Water Levels & Shoreline


Friends of Sauble Beach and the Friends of Oliphant C.E. jointly hosted a seminar on June 8, 2013 at Sauble Beach. The seminar entitled "Water Levels & Shorelines" drew 150 attendees from as far away as Toronto, Hamilton, Kitchener and Guelph. Locally, there was strong interest from communities within a 50 kilometer radius  of Sauble Beach.


There were a number of booths set up around the hall to promote topics such as the Blue Flag Program, invasive plants and the protection of endangered species in addition to three guest speakers. 


Chuck Southam: a Water Resources Engineer with the Boundary Water Issues Unit of Environment Canada.  He has worked with Environment Canada for 31 years at the Canada Centre for Inland Waters in Burlington, Ontario providing engineering support for International Great Lakes basin water resource activities and studies, and promoting public awareness. His presentation focused on understanding water levels and outflow conditions in the Great Lakes.

Craig Todd: Ministry of Natural Resources Partnership Specialist for the Counties of Grey and Bruce. After graduating from the Lakehead Forestry Program and the Fish and Wildlife Program at Sir Sandford Fleming, his roles have taken him to numerous destinations throughout the province. His presentation focused on shorelines, addressing accretion issues, (shoreline ownership) and Ministry of Natural Resources management priorities.


Keith Brownlee: private consultant is a graduate of the Environmental Technology Program at Georgian College in Orillia. Following graduation he became associated with The Lake Huron Coastal Conservation Centre, and is a member of the Friends of Sauble Beach. His presentation addressed the topic of dynamic beaches

The feedback was extremely favourable with attendees wanting future seminars.

To review their presentations, click on the images below the collage. Some of the presentations are large and may take some time to load, depending upon the speed of your computer, the browser you use, and the speed of your internet connection.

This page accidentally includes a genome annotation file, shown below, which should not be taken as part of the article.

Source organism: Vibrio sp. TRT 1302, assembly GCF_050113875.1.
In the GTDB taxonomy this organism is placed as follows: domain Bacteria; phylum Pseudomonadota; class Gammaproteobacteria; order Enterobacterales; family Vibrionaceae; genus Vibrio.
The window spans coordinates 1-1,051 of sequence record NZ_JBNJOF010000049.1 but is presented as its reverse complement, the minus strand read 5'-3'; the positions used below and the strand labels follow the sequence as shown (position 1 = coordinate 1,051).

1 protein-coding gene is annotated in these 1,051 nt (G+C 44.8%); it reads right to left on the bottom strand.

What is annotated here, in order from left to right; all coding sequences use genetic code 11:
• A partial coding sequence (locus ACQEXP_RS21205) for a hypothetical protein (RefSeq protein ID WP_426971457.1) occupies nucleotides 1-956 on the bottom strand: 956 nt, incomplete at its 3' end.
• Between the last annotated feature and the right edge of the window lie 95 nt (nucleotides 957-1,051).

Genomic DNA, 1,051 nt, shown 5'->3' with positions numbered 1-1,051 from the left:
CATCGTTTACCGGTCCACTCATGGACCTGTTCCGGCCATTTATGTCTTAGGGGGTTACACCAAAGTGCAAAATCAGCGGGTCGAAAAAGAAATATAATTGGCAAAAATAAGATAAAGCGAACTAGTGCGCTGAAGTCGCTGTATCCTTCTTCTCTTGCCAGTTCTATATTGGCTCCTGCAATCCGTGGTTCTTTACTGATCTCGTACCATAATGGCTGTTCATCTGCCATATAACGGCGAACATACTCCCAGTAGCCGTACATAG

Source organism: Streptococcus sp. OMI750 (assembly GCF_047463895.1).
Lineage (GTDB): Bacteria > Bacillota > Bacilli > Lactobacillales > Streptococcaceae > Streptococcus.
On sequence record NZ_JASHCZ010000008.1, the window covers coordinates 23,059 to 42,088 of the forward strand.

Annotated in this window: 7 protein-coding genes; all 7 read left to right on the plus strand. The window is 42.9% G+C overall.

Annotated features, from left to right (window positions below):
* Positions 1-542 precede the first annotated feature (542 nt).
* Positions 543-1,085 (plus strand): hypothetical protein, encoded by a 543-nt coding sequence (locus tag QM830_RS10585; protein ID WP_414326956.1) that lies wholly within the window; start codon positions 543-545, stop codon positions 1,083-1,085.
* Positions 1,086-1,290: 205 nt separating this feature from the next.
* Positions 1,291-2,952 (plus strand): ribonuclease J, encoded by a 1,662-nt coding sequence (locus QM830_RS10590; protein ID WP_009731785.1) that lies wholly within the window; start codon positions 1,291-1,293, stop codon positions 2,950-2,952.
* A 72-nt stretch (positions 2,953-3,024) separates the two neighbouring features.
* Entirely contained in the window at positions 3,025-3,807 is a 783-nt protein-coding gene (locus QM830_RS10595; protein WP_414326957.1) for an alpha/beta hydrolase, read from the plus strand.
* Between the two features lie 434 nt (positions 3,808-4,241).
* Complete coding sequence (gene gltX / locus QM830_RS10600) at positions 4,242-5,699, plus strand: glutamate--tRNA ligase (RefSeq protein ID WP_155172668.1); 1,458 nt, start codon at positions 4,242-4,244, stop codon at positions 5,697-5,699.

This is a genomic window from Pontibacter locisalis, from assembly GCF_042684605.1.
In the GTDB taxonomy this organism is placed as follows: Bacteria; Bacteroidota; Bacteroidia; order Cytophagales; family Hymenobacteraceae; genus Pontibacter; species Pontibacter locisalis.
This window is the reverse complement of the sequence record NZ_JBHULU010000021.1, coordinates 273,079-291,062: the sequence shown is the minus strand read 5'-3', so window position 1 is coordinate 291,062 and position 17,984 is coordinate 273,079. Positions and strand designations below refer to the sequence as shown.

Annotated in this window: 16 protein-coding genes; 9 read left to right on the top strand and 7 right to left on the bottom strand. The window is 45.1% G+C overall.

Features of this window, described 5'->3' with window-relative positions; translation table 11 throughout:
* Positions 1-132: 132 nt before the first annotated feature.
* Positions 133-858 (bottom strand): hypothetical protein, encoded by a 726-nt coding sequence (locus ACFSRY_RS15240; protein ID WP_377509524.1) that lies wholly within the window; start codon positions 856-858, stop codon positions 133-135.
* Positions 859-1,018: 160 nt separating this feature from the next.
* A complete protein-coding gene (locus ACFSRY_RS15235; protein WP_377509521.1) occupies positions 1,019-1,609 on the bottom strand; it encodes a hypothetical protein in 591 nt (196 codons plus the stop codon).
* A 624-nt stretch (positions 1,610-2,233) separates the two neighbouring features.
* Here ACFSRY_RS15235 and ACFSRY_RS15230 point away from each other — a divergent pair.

Chuck Southam

 Craig Todd 
Keith Brownlee 

Friends of Sauble Beach thank all those who attended and helped to make our Spring Seminar on Beach Processes such a great success. It truly was an opportunity to learn why it is so important to preserve the relict sand and the diverse flora and fauna in the water, on the beach and in the dunes here at Sauble. 

Dr. Mary-Louise Byrne, Associate Professor in the Department of Geography and Environmental Studies of 
Wilfred Laurier Universityupdated us on the project she and her students have been doing here at Sauble since 2003 using GPS mapping to study the beach system. She talked about the water levels which have been below the historic mean for over a decade and are likely to remain that way due to climate change. That means we have a wider beach and more sand to blow around. The sand is always on the move. Mary-Louise was able to talk about the measured affect of the sand fencing and the growth of the foredunes which helps to keep that sand from creating higher dunes or blowing across the road to be lost forever. 

Dr. Allan Crowe, a Research Scientist at 
Environment Canada's Centre for Inland Waters in Burlington, spoke of the impact of E.Coli and the deterioriation of beaches on the Great Lakes, especially the role of groundwater, loss of sand, water quality and invasive vegetation. He pointed out how raking and straightening out the waterways on the beach lowers the level of the sand toward the water table and leads to wet beaches and invasive vegetation. 

Geoff Peach, Coastal Resources Manager at the 
Lake Huron Centre for Coastal Conservation, wrote the Beach Management Plans for the Town and Friends working together. Geoff summarized the Seminar and talked about the positive impact of the work done by the Town of South Bruce Peninsula, Friends of Sauble Beach and all the other partners over the last eleven years. 

John Cottrill, the Chief Administrative Officer for the 
Grey Sauble Conservation Authority, talked about the role and functon of the Authority as it relates to conserving the Huron Shoreline. 

To review their presentations, click on their names below. Some of the presentations are large and will take some time to load, depending upon the speed of your computer, the browser you use, and the speed of your internet connection